A stamp is essentially a piece of paper that is issued by a postal authority to be purchased and affixed on mail as proof of postage payment. Stamps are typically printed on custom-made paper and generally depict a design of national and cultural importance along with its value or denomination on the front. The back has gum adhesive to facilitate application onto mail. They can be purchased from postal authorities or an authorized vendor.


Stamps were first introduced in the UK on May 1st, 1840 as a part of the postal reforms that were promoted by Sir Rowland Hill. Before stamps were introduces, postage charges were required to be paid by the recipient. Many times, the recipient would refuse to accept the mail and pay for it. This led to loss for postal authorities due to which reforms were introduced. The first stamp to be issued was the Penny Black.

The Penny Black

The first postage stamps issued were almost identical with a standard shape, size and subject. The first stamps were rectangular in shape and early stamps had no perforated edges which meant they had to be cut or torn off. The perforations made it easier to separate a stamp from its sheet. The most common shape for stamps is the rectangle but other geometric shapes like circular, triangular ad pentagonal stamps have been issued in addition to irregularly shaped ones.

Stamps in India

India has long and varied philatelic history. The postal authorities have issued a large number of stamps. A variety of techniques have been used to print the design including line engraving, typography, lithography, photogravure and web-offset.

Stamps are produced for postage as well as service or revenue. Postal authorities have also issued definitive and commemorative stamps along with perforated, non-perforated and miniature stamp sheets. Many cases of overprinting also exists.

The Scinde Dawk issued by postal authorities in India was round in shape while the Bombay Sappers stamp was triangular. The Scinde Dawk was the first postage stamp to be issued in India.

Scinde Dawk is a very old postal system that operated in the Sindh region in present-day Pakistan. The term also refers to the first adhesive postal stamp in Asia. These stamps were the precursors of adhesive stamps used across the subcontinent and regions under the control of the British East India Company. The stamps were prepaid and were first issued on July 1, 1852. They bore the British East Indian Coat of Arms which was embossed on wafers of red sealing wax impressed upon paper. Since the sealing wax wafers disintegrated and cracked, the Scinde Dawks were replaced by a colourless design embossed on white paper which was not visible under light. The last of these stamps depicted a blue design embossed on white paper.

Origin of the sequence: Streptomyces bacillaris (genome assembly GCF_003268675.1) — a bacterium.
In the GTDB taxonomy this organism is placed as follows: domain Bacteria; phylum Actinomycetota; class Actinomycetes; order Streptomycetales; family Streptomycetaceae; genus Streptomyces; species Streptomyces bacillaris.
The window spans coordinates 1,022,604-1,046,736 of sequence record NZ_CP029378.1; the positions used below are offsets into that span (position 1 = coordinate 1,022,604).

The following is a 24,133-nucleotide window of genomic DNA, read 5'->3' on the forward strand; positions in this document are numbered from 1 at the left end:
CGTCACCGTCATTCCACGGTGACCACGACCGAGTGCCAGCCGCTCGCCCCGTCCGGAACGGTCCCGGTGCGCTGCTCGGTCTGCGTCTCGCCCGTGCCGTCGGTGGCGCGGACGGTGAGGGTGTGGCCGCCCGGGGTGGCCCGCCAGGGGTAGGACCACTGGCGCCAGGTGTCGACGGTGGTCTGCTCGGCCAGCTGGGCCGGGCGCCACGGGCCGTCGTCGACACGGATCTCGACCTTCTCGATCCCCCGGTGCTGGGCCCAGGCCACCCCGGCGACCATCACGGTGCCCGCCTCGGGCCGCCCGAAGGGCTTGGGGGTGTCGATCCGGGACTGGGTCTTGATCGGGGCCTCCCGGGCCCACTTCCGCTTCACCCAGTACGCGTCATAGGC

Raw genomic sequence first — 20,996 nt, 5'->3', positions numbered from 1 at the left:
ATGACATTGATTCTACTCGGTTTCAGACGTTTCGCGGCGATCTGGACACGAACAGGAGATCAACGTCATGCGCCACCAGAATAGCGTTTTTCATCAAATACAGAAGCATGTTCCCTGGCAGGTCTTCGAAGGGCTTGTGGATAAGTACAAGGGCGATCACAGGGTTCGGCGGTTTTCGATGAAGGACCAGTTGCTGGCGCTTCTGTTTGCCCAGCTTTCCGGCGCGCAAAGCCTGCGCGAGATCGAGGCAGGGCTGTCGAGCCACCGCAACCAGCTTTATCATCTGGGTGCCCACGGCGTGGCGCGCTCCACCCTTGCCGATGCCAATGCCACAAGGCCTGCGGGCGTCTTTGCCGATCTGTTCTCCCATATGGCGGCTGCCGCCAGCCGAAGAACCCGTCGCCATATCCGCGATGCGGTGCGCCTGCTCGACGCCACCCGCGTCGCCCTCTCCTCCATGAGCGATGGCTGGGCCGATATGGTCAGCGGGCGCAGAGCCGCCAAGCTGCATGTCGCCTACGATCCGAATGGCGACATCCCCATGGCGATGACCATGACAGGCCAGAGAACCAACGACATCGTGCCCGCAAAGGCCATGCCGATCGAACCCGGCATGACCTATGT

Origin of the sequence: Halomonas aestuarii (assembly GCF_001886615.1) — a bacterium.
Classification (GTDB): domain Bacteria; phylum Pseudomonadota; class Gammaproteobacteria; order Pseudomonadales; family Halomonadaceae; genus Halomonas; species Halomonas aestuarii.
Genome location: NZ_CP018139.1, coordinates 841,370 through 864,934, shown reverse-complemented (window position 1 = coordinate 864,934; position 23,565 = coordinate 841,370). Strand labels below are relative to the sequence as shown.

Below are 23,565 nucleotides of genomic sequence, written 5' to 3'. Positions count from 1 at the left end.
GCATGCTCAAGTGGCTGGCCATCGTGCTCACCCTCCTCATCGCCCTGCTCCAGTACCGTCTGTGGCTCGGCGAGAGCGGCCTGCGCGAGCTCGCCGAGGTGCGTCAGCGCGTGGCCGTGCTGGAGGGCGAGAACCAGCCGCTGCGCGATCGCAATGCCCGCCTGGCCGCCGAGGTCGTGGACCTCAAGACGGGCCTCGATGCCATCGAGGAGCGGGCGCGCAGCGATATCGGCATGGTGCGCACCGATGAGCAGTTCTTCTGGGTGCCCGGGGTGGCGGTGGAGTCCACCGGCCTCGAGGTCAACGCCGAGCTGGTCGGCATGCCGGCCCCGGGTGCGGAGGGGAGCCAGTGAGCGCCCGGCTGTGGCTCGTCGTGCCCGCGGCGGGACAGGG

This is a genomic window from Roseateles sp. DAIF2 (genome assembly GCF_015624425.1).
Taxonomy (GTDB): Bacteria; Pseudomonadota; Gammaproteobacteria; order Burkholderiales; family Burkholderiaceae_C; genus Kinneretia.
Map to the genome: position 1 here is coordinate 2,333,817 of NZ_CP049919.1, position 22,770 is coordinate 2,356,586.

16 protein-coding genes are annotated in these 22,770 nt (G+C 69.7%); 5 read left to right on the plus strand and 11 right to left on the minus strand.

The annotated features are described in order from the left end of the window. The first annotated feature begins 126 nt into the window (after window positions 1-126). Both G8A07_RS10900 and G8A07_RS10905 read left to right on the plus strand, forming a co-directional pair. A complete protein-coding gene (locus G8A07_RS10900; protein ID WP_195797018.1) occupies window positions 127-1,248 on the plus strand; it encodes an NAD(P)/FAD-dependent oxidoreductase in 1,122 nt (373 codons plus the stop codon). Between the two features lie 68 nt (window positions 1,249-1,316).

All variants of the Scinde Dawk stamps display a face of half Anna but are extremely rare. Less than 100 of these rare philatelic classics exist.

The Bombay Sappers
The Scinde Dawk
Loius Braille Birth Bicentenary Stamp - 2009
Stamps of British India

The first adhesive stamp in India, the Scinde Dawk, was issued in 1852 CE, 12 years after the first Penny Black was issued in England followed by East India Company lithographed issues and a long series of engraved stamps portraying Queen Victoria, King Edward Vii, King George V and King George VI.

Stamps of Independent India

The first postal stamp issued by independent India depicted the Indian Flag and was released on November 21st, 1947. The Dominion of India issued stamps from 1947 to 1949 with the caption ‘Indian Postage’. In 1950, the first stamps in a series of four were issued by Republic India on January 26th. The stamp was issued in Annas (abbreviated as As.) till 1957 when the Indian Rupee was decimalised. The change in denomination was reflected on the stamps issued at the time.

The First Postal Stamp of Independent India
Knowledge Base
Online: 9.30 am to 6.30 pm